To BRC or Not to BRC? The New Direct Mail Strategy Question
Take a look inside the next direct mail package you receive and you might discover something’s missing: The reply card.
Business reply cards (BRCs) and reply forms with postpaid envelopes (BREs) have been core elements of direct mail since the medium began. But they’ve been notably absent from some recent direct marketing campaigns I’ve received.
Is this a new trend? A test? A fundamental shift? Here are some insights for your smart marketing strategy.
5 Possible Factors Driving this Approach
The classic elements of a direct mail package are a carrier envelope, a letter, a brochure or other inserts, a reply form, and, if the reply form is not a prepaid BRC, a reply envelope.
But some direct marketers are beginning to eliminate the printed reply device. What’s behind this new approach to direct marketing? I believe it’s a combination of five factors:
- Personalized URLs (PURLs): PURLs have given direct marketers powerful ways to completely personalize the response experience. When you go to a website via a PURL, your response information is pre-populated and the web page may be totally customized to you. It not only feels extremely personal, but it’s also easier; in a click or two, you’ve completed the response transaction.
- Costs: Another reason to leave out the reply device is costs. Smart direct marketers are always testing ways to shave pennies off production and postage costs. Cutting the reply form, BRE, or BRC not only saves money on the outbound package, but also the reply postage, which the mailer must pay.
- Sophisticated Audiences: What’s most interesting about this approach is its prevalence in mailings targeting upscale consumers. Exclusive Resorts, a luxury resort membership program, has only a toll-free number and a PURL as the response device in its package. The same is true of Chase’s direct mail campaign for the Marriott Rewards Card, and Chase’s Continental Presidential Plus credit card, which charges a $395 annual fee after the first year. Direct marketers for such high-end offers may believe their sophisticated prospects are savvy enough to know how to reply without a paper response form; such prospects may even prefer it and find it more personal.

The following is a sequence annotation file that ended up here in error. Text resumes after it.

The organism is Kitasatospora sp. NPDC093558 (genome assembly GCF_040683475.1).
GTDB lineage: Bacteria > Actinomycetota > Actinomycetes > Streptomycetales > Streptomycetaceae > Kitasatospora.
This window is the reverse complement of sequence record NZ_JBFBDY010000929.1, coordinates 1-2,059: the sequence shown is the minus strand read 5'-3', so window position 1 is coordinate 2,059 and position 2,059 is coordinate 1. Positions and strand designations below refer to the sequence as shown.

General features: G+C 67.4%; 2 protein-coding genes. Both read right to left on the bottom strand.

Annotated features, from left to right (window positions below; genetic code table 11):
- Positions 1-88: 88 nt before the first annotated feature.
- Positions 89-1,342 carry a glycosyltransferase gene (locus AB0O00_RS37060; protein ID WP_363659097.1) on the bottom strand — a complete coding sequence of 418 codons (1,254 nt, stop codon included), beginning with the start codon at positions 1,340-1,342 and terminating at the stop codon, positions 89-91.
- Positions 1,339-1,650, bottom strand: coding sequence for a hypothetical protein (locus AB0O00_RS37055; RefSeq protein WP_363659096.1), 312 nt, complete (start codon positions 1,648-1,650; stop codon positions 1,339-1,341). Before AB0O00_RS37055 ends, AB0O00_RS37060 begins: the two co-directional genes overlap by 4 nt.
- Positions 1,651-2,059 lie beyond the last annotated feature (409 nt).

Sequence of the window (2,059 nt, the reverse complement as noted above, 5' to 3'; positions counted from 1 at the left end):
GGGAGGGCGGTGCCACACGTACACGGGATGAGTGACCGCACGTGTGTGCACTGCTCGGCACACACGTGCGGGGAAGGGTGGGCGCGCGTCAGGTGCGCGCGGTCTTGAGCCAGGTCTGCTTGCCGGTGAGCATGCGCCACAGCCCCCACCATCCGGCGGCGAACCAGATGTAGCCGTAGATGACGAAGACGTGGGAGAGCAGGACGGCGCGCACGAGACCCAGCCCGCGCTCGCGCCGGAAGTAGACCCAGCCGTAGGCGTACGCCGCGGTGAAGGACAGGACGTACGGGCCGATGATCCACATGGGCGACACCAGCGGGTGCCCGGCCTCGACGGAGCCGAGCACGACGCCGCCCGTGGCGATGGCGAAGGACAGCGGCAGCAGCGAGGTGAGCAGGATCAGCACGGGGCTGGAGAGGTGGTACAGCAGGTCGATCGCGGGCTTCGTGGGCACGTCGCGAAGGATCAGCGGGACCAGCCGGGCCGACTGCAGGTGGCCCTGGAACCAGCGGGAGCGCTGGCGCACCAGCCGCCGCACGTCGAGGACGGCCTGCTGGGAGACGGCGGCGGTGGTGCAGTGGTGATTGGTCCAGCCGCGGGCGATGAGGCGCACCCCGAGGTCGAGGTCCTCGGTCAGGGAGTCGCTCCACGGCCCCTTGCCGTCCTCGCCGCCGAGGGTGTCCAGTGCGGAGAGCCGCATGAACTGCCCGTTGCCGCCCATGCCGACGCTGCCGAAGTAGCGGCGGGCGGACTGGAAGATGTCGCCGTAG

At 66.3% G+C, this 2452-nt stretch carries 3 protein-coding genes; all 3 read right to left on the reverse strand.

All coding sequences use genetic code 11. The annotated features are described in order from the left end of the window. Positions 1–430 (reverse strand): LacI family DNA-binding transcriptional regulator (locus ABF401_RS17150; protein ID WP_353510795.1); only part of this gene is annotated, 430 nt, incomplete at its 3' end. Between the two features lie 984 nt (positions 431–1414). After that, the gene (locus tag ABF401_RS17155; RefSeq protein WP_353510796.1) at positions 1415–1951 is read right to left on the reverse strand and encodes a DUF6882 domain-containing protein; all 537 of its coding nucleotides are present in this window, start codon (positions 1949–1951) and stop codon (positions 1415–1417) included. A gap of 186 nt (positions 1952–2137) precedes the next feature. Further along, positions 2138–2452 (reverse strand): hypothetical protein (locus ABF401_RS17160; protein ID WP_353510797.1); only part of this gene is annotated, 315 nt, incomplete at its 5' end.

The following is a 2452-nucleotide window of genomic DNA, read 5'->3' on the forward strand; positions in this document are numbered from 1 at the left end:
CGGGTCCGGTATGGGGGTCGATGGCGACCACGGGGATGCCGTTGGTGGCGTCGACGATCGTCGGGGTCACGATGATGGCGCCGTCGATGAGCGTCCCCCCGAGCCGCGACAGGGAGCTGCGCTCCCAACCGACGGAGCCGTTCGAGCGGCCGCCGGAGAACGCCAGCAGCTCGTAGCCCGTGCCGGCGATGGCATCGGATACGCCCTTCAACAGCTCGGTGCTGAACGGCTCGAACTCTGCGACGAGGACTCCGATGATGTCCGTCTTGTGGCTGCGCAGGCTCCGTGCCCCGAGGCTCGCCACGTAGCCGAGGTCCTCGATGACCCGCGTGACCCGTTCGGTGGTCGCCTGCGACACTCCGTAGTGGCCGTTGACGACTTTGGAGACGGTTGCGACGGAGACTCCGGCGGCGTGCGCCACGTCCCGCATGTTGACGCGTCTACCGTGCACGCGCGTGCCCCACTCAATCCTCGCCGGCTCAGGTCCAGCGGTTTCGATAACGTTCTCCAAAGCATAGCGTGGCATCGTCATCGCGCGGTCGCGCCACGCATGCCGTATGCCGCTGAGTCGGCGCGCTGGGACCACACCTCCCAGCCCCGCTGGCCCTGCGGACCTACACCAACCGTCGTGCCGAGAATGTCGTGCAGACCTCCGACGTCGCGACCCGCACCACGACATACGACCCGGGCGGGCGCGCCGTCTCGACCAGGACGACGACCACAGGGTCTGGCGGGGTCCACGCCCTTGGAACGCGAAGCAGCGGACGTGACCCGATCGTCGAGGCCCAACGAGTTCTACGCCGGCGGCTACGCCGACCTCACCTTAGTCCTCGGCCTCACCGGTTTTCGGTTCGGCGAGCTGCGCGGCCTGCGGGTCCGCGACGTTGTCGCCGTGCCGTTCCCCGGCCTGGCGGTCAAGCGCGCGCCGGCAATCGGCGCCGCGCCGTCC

- The Ubiquity of the Web: With lightning speed, the web has transformed modern life. Nearly every type of activity or transaction – from social interaction to financial decisions – now has the web at its core. Responding to direct marketing is just one more way we’re using the web to do things we used to do differently. Web response is much faster than filling out and mailing a written form; it may even be faster than calling a toll-free number.
- Cross-selling to Customers: Many of the direct mail packages I’ve seen without printed reply devices are from companies I already do business with, such as American Express, AT&T, and Time Warner Cable. When a marketer is cross-selling additional services to customers, a reply form may be unnecessary, since the customer is used to interacting with the marketer via phone or the web.
Why Deleting the Response Form May be Worth Testing
The ability to test creative approaches and offers is one of the primary reasons I recommend direct marketing campaigns to clients of my marketing agency. Deleting the BRC or reply form with BRE may be worth testing.
Other direct mail formats, such as postcards, don’t have reply forms. Catalogs, which used to have full-page order forms and bound-in reply envelopes, now often delete both, instructing customers to order by phone, a website, or a retail store. So there’s no reason to believe that direct mail recipients who get a package without a printed response device won’t know how to respond.
For some direct marketers, however, deleting a reply form may not be a good option. Nonprofits that use direct marketing include reply forms and BREs so donors can mail back checks. In other cases, the printed reply device may be important to increasing the reader’s involvement with the mailing or making a strong call to action.
What do you think? Is it a smart marketing strategy to get rid of the response form in your direct mail package? Is it worth testing? As a marketing consultant, I’ll be watching the evolution of this new direct marketing approach.